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Coordinating an organization with a brick-and-mortar office is hard enough. When all of the staff are volunteers whose primary responsibilities are school or paid jobs, it gets a lot harder. Now scatter these volunteers across the world and have them communicate soley through the Internet, where it's easy to ignore e-mails while maintaining plausible deniability of blame. This is our current staffing situation, so it's important that we have some communication ground rules.

Who is affected?

Every member of the co-op has some response time obligation: we will feel free to let members' services stop working if they don't respond to e-mail after, say, a month, and we will feel free to kick members out of the co-op after the time period of non-payment specified in our HcoopBylaws, sending warnings only through e-mail.

However, members who volunteer for particular roles take on additional, far greater communication responsibilities. One volunteer in a key role can derail our entire operation by not communicating effectively.

Response time caps

Every member in one of these roles needs to have a concrete response time cap listed on this page:

By default, a volunteer's cap is considered to be 48 hours. Volunteers may voluntarily lower their caps. Increasing your cap above 48 hours requires approval by a majority vote of the board of directors.

Here are the current volunteers and their caps. The list starts out with 48 hours for everyone, and people come here and change their own caps as they like.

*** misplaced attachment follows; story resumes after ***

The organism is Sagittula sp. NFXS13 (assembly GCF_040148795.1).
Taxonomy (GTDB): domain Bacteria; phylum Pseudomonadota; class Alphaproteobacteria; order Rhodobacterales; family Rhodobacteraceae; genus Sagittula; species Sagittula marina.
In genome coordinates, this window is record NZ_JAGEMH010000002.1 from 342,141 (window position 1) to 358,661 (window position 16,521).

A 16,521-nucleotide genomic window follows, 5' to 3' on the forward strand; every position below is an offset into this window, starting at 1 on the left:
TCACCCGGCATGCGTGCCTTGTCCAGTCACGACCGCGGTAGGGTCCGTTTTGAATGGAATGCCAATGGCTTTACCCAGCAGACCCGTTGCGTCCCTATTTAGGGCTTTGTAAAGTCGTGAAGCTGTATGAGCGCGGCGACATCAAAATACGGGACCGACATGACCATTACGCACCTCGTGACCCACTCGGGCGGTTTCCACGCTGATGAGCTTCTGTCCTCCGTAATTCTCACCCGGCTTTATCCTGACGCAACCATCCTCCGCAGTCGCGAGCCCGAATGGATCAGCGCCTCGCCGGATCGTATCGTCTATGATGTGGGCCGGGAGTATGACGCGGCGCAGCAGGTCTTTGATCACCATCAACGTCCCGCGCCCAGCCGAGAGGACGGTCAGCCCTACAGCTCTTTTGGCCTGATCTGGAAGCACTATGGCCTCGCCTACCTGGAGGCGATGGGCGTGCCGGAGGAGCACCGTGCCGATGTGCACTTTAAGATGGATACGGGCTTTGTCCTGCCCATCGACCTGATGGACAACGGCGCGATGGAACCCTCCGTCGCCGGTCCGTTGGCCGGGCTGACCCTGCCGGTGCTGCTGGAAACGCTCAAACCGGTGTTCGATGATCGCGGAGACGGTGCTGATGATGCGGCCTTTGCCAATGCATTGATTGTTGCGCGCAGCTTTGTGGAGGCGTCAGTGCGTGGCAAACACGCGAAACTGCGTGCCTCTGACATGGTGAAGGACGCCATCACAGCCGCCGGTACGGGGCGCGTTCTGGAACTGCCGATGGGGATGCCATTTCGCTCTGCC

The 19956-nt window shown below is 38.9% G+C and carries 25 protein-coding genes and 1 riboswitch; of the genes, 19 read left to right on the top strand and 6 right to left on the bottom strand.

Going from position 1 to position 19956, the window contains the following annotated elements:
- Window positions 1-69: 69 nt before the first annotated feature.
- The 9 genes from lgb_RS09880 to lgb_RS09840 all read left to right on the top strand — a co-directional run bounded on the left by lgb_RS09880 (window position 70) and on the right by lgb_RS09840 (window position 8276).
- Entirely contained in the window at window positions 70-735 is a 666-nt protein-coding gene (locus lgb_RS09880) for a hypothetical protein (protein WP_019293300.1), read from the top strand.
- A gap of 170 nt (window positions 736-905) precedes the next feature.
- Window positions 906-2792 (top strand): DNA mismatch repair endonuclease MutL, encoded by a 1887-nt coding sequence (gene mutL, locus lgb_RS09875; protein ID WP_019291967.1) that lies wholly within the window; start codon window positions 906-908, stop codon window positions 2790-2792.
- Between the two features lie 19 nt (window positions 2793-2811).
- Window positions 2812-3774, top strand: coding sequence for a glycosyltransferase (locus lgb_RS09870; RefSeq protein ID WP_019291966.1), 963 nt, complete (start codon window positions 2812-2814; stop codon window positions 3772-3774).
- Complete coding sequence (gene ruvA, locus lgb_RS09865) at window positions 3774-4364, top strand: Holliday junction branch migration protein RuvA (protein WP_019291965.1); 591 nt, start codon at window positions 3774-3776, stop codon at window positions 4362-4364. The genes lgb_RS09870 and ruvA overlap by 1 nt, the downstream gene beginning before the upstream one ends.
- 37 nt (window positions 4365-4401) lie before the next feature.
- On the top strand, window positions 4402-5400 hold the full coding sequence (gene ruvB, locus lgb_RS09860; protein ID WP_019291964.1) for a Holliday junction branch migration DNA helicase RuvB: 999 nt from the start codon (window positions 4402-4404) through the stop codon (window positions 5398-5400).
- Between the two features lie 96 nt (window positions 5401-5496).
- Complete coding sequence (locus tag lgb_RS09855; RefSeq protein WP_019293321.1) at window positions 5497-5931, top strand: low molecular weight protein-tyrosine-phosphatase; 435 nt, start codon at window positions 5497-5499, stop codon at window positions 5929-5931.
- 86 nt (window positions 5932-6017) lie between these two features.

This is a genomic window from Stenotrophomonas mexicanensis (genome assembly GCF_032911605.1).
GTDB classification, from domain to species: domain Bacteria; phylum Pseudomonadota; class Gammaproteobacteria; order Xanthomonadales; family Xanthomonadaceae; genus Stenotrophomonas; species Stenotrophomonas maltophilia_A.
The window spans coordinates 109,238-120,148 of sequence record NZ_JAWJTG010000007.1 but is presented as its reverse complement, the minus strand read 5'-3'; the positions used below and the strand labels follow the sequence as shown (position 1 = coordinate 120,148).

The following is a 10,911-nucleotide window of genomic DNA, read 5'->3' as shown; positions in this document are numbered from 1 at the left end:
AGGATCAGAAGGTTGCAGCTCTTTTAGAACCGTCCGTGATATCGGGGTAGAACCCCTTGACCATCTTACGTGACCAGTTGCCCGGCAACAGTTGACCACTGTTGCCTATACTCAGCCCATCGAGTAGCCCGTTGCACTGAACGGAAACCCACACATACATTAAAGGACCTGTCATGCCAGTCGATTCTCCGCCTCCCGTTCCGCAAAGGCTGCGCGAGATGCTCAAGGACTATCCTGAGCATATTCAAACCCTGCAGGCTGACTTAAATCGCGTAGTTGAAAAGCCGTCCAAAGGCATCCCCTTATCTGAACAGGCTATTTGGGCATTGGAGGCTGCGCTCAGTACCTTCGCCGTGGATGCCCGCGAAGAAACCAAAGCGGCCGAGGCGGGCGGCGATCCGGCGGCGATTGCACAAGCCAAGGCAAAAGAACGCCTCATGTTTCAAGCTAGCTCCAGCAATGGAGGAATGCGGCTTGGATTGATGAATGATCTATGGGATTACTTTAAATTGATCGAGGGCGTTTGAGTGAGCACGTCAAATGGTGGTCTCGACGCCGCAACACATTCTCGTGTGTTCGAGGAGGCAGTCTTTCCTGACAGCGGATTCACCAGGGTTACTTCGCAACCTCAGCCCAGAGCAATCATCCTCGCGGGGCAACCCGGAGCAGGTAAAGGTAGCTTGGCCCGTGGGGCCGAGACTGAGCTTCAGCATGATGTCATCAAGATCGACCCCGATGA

First Response rule

The basic function of your cap is to dictate how soon you must respond to messages that need a reply from you.

By when must you reply?

These rules are intended to apply to a variety of Internet communications. Generally there's a pretty good folk idea of what's a message, what isn't, when a message is sent, and when a message is delivered. The general intent of the First Response rule is to say that you must respond to a message that needs a reply from you no later than the time that the message was sent plus your response cap.

The Internet has all sorts of fun possibilities for unreliable or delayed message delivery. Using the time that the message was sent makes it easier for the sender to understand others' expectations, though. As a compromise, we interpret the response time window as starting at the message delivery time only if delivery occurs more than 30 minutes after sending. Messages will generally contain information on when they were sent, so that readers can determine which case of the rule applies.

What needs a reply from you?

Bugzilla Policy

If an admin recieves an email about a new bug, and the bug:

  1. is still open
  2. [and] is assigned to the admin in question
  3. [and] does not depend on any open bugs
  4. [and] is of severity S1, S2, or S3

The admin in question will either reply by posting a comment to the bug or else perform some action which causes (1), (2), (3), or (4) to no longer be true.